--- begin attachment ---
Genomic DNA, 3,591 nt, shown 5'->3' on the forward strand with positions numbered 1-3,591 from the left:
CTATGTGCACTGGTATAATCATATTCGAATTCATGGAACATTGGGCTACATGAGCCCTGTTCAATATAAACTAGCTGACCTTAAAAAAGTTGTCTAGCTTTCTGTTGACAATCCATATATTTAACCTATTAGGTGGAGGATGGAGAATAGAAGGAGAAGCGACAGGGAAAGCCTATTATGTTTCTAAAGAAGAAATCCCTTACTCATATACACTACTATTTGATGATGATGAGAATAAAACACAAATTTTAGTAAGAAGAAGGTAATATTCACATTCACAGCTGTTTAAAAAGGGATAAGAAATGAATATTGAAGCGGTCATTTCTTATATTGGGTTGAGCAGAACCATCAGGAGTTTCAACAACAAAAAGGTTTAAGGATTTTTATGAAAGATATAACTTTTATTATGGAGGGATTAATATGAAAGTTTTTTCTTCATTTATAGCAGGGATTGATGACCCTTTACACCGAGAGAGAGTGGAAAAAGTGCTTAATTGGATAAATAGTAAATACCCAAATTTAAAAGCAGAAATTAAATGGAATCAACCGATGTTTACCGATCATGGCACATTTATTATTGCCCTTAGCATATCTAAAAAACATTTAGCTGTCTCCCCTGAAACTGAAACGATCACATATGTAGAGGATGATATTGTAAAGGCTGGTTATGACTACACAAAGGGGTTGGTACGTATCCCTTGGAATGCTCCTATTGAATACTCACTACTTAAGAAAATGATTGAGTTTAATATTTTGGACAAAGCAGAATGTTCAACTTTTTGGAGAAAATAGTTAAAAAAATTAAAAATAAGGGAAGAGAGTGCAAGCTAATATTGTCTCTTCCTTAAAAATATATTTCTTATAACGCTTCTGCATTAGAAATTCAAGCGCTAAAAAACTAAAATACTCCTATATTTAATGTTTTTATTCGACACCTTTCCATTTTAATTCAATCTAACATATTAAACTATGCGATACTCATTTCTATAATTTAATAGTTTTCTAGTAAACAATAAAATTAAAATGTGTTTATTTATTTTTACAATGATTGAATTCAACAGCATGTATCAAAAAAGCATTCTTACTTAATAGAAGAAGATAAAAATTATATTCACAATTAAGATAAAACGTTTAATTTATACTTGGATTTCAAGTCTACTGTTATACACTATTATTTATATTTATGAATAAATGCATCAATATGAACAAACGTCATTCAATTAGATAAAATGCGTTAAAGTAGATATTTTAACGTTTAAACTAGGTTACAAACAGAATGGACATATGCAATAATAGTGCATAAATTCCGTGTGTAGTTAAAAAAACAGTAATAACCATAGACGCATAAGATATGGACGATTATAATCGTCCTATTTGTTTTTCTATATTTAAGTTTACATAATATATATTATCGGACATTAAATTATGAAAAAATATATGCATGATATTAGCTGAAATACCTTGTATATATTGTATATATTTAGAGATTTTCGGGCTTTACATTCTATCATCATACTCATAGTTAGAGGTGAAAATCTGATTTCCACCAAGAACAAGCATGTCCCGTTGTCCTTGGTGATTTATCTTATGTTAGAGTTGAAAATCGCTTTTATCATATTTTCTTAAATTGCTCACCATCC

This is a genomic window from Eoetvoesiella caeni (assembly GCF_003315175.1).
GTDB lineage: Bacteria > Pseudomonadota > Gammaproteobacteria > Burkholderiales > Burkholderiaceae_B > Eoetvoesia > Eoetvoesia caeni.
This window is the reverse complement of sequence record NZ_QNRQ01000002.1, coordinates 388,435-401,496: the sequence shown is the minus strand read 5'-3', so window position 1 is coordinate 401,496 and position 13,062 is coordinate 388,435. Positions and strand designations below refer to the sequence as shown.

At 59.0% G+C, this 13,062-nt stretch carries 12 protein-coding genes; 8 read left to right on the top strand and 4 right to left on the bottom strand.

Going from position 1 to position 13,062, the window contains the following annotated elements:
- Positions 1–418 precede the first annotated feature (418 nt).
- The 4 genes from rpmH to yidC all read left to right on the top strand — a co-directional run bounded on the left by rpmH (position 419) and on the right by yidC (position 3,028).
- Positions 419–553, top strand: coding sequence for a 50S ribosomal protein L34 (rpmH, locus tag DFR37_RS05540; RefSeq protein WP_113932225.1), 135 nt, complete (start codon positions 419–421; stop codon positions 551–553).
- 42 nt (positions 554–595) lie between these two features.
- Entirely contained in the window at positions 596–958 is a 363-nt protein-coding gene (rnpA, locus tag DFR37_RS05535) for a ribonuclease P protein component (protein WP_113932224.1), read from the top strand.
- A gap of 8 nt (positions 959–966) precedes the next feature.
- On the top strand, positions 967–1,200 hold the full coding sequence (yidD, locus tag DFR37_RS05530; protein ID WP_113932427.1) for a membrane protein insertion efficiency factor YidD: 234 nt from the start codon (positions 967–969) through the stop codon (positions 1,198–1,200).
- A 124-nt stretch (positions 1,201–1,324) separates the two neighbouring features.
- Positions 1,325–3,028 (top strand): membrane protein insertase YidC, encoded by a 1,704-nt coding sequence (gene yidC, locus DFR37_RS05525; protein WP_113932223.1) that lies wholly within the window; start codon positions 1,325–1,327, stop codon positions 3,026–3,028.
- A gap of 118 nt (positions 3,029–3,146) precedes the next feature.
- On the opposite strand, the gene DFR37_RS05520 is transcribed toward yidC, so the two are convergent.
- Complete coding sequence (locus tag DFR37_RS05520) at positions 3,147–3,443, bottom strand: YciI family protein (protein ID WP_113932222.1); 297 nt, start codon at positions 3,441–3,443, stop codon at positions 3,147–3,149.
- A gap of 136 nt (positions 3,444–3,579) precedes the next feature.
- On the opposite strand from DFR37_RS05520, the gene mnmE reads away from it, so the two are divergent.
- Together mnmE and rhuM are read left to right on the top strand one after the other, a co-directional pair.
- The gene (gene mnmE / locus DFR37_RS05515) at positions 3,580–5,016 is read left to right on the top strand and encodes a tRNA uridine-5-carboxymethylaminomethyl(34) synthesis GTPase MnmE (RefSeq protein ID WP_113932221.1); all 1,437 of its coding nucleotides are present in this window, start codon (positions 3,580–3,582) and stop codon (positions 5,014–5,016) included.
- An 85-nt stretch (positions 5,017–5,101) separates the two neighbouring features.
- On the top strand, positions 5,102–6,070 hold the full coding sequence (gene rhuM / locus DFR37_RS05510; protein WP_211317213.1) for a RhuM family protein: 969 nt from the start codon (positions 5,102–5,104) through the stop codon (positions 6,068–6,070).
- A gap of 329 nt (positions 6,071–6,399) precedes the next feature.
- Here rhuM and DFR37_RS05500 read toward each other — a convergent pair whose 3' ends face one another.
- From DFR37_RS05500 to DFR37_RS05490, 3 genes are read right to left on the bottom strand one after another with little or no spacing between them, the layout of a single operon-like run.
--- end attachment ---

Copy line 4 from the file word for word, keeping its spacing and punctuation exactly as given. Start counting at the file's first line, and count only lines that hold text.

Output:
GTDB lineage: Bacteria > Pseudomonadota > Gammaproteobacteria > Burkholderiales > Burkholderiaceae_B > Eoetvoesia > Eoetvoesia caeni.